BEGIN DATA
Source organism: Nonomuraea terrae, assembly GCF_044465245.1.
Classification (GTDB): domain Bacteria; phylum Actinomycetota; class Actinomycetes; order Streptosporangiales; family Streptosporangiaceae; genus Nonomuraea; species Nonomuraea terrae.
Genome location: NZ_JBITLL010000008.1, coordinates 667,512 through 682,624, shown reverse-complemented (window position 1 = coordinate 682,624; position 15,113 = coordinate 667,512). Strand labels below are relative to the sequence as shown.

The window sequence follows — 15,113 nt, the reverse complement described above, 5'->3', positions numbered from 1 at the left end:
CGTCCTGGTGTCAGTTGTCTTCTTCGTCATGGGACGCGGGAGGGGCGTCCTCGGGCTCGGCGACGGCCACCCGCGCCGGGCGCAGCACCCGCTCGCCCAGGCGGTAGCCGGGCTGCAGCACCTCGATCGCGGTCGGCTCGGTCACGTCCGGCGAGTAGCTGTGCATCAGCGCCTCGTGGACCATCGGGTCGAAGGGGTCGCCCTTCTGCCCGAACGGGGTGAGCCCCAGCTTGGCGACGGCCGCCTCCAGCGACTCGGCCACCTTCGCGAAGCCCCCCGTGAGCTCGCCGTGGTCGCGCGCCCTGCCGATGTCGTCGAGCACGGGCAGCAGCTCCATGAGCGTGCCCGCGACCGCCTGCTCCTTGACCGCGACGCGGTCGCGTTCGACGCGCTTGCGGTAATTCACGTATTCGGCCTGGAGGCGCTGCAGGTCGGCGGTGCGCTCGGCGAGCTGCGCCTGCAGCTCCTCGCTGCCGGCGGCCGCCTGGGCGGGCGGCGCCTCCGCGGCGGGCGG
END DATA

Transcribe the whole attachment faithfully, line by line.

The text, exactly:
Source organism: Nonomuraea terrae, assembly GCF_044465245.1.
Classification (GTDB): domain Bacteria; phylum Actinomycetota; class Actinomycetes; order Streptosporangiales; family Streptosporangiaceae; genus Nonomuraea; species Nonomuraea terrae.
Genome location: NZ_JBITLL010000008.1, coordinates 667,512 through 682,624, shown reverse-complemented (window position 1 = coordinate 682,624; position 15,113 = coordinate 667,512). Strand labels below are relative to the sequence as shown.

The window sequence follows — 15,113 nt, the reverse complement described above, 5'->3', positions numbered from 1 at the left end:
CGTCCTGGTGTCAGTTGTCTTCTTCGTCATGGGACGCGGGAGGGGCGTCCTCGGGCTCGGCGACGGCCACCCGCGCCGGGCGCAGCACCCGCTCGCCCAGGCGGTAGCCGGGCTGCAGCACCTCGATCGCGGTCGGCTCGGTCACGTCCGGCGAGTAGCTGTGCATCAGCGCCTCGTGGACCATCGGGTCGAAGGGGTCGCCCTTCTGCCCGAACGGGGTGAGCCCCAGCTTGGCGACGGCCGCCTCCAGCGACTCGGCCACCTTCGCGAAGCCCCCCGTGAGCTCGCCGTGGTCGCGCGCCCTGCCGATGTCGTCGAGCACGGGCAGCAGCTCCATGAGCGTGCCCGCGACCGCCTGCTCCTTGACCGCGACGCGGTCGCGTTCGACGCGCTTGCGGTAATTCACGTATTCGGCCTGGAGGCGCTGCAGGTCGGCGGTGCGCTCGGCGAGCTGCGCCTGCAGCTCCTCGCTGCCGGCGGCCGCCTGGGCGGGCGGCGCCTCCGCGGCGGGCGG